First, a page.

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June 20, 2018   
Concrete Staining  May 10, 2007

Most newer homes have large, unfinished basements and street-side garages, and as a result, the homeowner notices that concrete is the prevalent floor material around the house. Typical remodeling concepts cover the floor with carpet, wood, tile, etc. However, recent trends have been spicing up existing concrete with acid stains, rather than trying to hide it.

Basics of Acid Staining

Stained concrete floors are found in stores, restaurants, homes, patios, hotels, among other places, and is highly cost-effective. Many homeowners have had their concrete patios stained, either with solid colors or a mottled look, but recently the trend has moved indoors to basements and garages. The versatility of concrete is the main reason for its popularity.

Concrete can be molded or shaped into any form or pattern, which means it isn't limited to only basements, garages, and sidewalks. Kitchen remodeling projects might find a countertop of stained concrete a more durable, artful and cost-effective material than granite or laminate. Coffee tables and even dining room tables are now being made of concrete.

A concrete surface can be lightly smoothed or heavily brushed; swirled or scored; tinted or painted into artistic patterns. It is the new pallet for the modern home and garden. Concrete stains are the new paint.

Concrete is very porous, much like wood, and it often already has stains from vehicle oils and fluids, small spills, water, rust, and the like, all of which can be covered, or enhanced, with an acid stain. The best part is that with existing discoloration, the stain will give a patch of concrete that marbled, patina appearance. No matter how discolored the concrete, the current blemishes will only add to the character of the finished coat. Application hazards—like brush marks or uneven distribution—blend right in with the marbling effect of concrete floor stain.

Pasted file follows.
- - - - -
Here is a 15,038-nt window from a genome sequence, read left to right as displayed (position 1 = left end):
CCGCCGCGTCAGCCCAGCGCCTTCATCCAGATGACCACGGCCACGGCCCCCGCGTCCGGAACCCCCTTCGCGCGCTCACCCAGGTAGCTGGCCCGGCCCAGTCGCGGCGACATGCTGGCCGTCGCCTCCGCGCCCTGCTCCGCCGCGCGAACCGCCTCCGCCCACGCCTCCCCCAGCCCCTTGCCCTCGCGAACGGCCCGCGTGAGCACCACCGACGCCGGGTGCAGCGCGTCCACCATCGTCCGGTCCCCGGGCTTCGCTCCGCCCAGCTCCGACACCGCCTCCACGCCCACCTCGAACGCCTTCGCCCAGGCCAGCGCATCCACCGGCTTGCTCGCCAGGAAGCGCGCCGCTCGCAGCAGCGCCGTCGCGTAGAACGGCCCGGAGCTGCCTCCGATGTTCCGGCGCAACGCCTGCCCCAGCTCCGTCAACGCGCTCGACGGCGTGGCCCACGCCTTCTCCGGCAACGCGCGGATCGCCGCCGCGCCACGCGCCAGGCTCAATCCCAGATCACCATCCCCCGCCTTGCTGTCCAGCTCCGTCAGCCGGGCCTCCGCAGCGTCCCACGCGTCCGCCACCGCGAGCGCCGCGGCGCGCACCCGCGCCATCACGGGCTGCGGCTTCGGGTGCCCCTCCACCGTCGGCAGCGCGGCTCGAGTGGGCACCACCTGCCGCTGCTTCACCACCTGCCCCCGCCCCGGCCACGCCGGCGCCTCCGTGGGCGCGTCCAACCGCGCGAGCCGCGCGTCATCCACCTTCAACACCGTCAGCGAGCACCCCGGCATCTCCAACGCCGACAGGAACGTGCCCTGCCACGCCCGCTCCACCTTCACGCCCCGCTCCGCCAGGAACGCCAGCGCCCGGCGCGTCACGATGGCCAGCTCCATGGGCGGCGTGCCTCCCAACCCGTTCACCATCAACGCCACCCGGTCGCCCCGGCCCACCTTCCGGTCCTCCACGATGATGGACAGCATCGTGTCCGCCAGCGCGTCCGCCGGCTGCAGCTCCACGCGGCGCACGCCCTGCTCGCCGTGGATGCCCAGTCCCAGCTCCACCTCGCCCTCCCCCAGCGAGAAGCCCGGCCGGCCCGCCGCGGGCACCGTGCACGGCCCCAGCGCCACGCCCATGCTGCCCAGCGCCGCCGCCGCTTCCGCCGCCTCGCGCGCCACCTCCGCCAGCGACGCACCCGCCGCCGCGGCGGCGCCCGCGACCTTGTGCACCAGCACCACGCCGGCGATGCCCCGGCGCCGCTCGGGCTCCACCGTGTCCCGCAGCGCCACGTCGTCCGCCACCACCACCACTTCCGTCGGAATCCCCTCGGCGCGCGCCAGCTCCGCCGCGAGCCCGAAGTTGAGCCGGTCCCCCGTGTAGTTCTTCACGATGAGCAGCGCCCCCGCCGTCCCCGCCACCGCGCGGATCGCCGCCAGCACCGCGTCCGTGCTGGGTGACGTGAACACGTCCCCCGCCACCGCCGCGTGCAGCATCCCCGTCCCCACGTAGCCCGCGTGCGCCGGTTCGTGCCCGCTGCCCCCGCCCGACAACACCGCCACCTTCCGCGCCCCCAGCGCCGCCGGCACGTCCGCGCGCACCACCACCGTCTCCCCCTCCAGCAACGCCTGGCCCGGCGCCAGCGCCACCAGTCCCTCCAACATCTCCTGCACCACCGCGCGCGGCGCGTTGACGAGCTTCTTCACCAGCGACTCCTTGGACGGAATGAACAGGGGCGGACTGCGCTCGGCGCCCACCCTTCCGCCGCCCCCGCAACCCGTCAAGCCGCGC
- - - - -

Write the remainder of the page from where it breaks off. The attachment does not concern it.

Drawbacks to Concrete Staining:

• Because the stain soaks into the concrete, it will be difficult, if not impossible, to change the color if it isn't quite right. As with paint, choose a discreet area to spot test the color before having the entire surface coated.
• The application is difficult to control, since concrete stain is thinner than paint. Be sure to place any objects that you don't want to be stained far away from the work area.
Advantages of Stained Concrete:
• Materials and labor are much cheaper than carpet, tile, and wood.
• It won't fade or have to be replaced.
• It can't be scratched or broken.
• Stains can even cover up cracks in concrete.
• If you are just trying to add a little color to an unfinished basement, but don't want to commit to carpet in case your buyer doesn't like your taste, it will be just as easy for the next owner to put any kind of flooring over it as if it hadn't been stained.

Concrete Staining Prices:

• Stain is $45-65 gallon and covers around 400 sq ft.
• For outside concrete, it's good to use a sealer to keep other elements from creating their own stains. Sealer is $110-135, per 5 gallons and covers roughly 400 sq ft per gallon.
• Some areas, such as a pitched sidewalk, can become slippery once the concrete pores have been filled. Sharkskin can be added to the sealer to abate the slipperiness. Sharkskin is roughly $5-8, per container.

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